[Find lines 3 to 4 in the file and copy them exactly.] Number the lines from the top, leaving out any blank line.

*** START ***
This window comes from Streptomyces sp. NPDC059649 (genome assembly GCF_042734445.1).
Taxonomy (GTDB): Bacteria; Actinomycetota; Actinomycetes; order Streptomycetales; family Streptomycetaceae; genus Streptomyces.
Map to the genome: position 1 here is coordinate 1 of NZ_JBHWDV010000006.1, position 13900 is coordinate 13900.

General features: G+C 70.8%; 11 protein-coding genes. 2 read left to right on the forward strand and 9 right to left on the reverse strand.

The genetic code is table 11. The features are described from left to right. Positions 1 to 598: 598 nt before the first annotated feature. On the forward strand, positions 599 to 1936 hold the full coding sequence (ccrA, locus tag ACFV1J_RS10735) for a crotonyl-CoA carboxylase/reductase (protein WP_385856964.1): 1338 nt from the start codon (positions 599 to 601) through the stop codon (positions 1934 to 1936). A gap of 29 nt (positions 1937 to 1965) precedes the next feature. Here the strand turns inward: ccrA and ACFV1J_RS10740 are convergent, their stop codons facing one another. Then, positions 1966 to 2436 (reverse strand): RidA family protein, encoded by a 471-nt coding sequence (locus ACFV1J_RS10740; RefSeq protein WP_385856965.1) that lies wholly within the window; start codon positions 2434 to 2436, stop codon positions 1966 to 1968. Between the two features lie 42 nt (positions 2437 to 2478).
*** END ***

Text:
Map to the genome: position 1 here is coordinate 1 of NZ_JBHWDV010000006.1, position 13900 is coordinate 13900.

General features: G+C 70.8%; 11 protein-coding genes. 2 read left to right on the forward strand and 9 right to left on the reverse strand.